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Gigabit Wireless? Five 802.11ac Routers, Benchmarked

AirLive N450R And Asus RT-AC66U

AirLive N450R

AirLive is the odd man out in our round-up. The N450R is a dual-band router, but it is not 802.11ac-compatible. Rather, it uses beamforming for dual-band 802.11n. The company specifies 450 Mb/s for 5 GHz and 300 Mb/s for 2.4 GHz. On paper, this looks to be the best 5.0 GHz that one can hope to get, short of hopping to 802.11ac. Also, we wanted a low-cost, high-performance example of prior-gen technology to compare against our 802.11ac line-up. AirLive tells us the router should be priced around $116. Unfortunately, though, it isn't available in the U.S.

AirLive N450R

Compared to the rich GUIs found in many top-name routers, AirLive’s menus are fairly plain, reflecting the sort of menus found in routers five or six years ago. That’s not to say they’re bad. The N450R comes stocked with all of the basic features we wanted, including thorough and understandable English documentation. As with all of the routers here, the N450R comes with four gigabit Ethernet ports and a Wi-Fi Protected Setup (WPS) button for easy connection with WPS-ready client adapters. AirLive also houses two USB ports for NAS storage and a 3G network adapter dongle.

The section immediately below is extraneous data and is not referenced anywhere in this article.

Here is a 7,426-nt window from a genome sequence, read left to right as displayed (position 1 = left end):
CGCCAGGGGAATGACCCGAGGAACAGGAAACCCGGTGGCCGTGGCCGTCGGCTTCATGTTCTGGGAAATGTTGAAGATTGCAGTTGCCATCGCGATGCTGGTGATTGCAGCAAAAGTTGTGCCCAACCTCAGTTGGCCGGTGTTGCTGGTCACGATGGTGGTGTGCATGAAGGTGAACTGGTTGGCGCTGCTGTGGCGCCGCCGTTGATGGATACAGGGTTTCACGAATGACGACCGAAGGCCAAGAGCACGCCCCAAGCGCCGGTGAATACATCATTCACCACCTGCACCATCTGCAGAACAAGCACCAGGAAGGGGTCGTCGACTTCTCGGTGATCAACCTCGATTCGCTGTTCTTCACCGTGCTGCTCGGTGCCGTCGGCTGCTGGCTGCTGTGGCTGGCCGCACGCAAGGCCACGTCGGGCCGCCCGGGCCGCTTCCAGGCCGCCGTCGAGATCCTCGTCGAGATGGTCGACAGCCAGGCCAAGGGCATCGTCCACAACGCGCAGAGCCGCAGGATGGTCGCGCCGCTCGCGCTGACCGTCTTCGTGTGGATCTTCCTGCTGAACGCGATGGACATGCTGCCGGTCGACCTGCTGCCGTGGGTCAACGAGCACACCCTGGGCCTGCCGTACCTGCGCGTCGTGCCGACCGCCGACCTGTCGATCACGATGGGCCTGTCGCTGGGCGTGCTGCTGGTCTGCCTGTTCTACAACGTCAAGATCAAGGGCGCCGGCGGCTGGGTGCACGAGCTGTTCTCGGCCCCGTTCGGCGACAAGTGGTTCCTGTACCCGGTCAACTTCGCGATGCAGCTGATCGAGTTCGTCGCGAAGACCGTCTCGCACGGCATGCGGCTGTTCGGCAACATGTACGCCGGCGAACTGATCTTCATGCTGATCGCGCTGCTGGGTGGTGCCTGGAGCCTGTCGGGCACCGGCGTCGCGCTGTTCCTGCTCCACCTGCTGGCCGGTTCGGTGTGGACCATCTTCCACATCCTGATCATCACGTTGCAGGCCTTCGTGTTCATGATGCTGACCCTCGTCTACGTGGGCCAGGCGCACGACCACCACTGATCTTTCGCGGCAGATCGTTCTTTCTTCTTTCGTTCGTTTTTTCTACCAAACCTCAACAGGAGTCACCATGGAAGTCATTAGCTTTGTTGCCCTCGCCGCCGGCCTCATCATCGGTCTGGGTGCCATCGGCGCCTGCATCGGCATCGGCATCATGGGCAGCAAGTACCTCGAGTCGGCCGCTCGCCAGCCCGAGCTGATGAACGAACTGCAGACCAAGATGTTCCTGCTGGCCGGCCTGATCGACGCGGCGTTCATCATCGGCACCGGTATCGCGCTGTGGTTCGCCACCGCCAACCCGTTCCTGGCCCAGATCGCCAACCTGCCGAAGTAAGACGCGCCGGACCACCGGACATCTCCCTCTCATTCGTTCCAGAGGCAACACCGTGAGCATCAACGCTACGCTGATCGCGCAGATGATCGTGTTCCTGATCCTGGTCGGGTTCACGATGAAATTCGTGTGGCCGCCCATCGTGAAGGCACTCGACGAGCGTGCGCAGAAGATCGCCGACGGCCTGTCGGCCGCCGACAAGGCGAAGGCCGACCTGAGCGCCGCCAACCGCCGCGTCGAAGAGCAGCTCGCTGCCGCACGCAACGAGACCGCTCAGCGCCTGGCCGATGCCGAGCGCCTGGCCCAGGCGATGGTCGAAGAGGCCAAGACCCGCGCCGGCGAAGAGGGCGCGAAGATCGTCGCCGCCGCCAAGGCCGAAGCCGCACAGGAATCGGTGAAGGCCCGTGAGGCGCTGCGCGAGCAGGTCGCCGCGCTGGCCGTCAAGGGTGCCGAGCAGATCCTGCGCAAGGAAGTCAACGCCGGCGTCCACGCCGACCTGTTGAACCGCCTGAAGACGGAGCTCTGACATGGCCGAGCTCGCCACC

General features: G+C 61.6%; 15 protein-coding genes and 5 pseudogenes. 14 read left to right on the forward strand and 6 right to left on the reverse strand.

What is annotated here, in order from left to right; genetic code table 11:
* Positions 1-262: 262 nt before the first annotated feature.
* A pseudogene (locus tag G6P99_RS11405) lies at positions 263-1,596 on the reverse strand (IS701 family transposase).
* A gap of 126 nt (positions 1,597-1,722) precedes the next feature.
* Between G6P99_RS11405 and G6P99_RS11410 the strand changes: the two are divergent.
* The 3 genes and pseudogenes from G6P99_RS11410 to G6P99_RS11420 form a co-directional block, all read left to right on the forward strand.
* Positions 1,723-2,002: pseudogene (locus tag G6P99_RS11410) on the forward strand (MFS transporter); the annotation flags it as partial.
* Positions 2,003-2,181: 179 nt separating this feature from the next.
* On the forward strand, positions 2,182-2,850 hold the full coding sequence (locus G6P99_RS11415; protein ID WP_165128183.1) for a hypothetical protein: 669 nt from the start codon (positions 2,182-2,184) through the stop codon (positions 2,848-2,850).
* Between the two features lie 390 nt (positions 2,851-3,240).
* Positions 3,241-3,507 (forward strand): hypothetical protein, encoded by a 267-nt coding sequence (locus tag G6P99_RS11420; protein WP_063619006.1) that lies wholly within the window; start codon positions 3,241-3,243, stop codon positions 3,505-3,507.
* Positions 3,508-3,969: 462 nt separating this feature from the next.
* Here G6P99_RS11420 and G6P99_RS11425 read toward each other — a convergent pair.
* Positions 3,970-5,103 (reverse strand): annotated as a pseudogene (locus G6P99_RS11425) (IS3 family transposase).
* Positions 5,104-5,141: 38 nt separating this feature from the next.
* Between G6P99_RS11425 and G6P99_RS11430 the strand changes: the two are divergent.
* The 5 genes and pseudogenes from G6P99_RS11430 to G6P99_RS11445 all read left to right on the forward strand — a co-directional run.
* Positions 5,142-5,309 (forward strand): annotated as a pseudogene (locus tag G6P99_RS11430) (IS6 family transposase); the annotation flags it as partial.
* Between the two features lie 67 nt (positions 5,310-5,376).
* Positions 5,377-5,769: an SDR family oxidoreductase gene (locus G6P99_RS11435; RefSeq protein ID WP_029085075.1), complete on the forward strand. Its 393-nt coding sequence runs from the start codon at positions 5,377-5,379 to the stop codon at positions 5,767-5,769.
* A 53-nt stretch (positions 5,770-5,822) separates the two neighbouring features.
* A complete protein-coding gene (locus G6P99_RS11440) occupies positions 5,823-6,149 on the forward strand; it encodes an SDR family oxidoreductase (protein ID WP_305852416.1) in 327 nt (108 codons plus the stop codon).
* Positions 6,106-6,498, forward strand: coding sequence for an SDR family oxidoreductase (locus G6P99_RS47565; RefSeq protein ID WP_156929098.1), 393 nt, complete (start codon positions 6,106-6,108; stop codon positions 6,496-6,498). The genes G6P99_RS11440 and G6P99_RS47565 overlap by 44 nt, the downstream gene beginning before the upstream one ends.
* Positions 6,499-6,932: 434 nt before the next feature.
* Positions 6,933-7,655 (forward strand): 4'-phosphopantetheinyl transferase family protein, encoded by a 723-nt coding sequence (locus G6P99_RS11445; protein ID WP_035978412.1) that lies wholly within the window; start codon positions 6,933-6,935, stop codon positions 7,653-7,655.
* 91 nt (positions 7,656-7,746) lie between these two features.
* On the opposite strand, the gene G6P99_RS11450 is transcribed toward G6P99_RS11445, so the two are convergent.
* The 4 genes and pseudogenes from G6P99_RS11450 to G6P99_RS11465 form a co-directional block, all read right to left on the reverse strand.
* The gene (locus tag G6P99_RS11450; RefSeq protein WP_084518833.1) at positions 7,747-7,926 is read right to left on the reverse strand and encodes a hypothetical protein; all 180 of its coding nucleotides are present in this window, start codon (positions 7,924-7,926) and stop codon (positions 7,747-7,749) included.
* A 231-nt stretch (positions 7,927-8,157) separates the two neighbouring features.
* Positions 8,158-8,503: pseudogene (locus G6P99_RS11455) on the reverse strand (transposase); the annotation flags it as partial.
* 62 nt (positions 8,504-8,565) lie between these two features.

AirLive Gui

AirLive's GUI

Asus RT-AC66U

Like AirLive, Asus also employs three external antennas, but Asus goes nearly all out to maximize their potential. The RT-AC66U ($190 at Newegg) applies 3x3:3 on both radio bands, specifying 450 Mb/s for 2.4 GHz 802.11n and 1300 Mb/s for 5.0 GHz 802.11ac. To be clear, Asus does not specifically state that it uses beamforming, but the company’s "exclusive AiRadar technology" is able to "detect the direction" of connected clients and amplify their signals, which sure sounds like beamforming to us, though it could be something else. If you were so inclined, you could remove Asus’s detachable antennas and opt for higher-gain alternatives.

Asus RT-AC66U - Front

Our focus in this article is on hardware and performance, so we’re going to glance over a lot of usability and non-performance features. However, the RT-AC66U is a model of user-friendliness, starting with the browser-based setup process, host of internal monitoring screens, and perhaps the most attractive and intuitive menu system we’ve ever seen in a router.

Asus RT-AC66U - Rear

Most of all, there’s AiCloud, which is a bit like having an Asus version of Pogoplug built into the router. Like AirLive, Asus builds in a pair of USB 2.0 ports, but AiCloud makes much better use of them. Essentially, any storage device (PC, NAS, USB, and so on) connected to the router can stream files through the AiCloud service and out to your Android or iOS mobile device or PC (via a Web browser). Compared to getting the same functionality through the old-school DDNS methods, AiCloud is effortless and immensely more gratifying.

Asus AiClould
  • The Scion of Balance
    Do the graphs really meant Mb/s? If so, isn't it still very slow?
    Reply
  • boulbox
    Well, i can't wait until i can make my router give wifi all the way to my to my work area.(only a few blocks away)
    Reply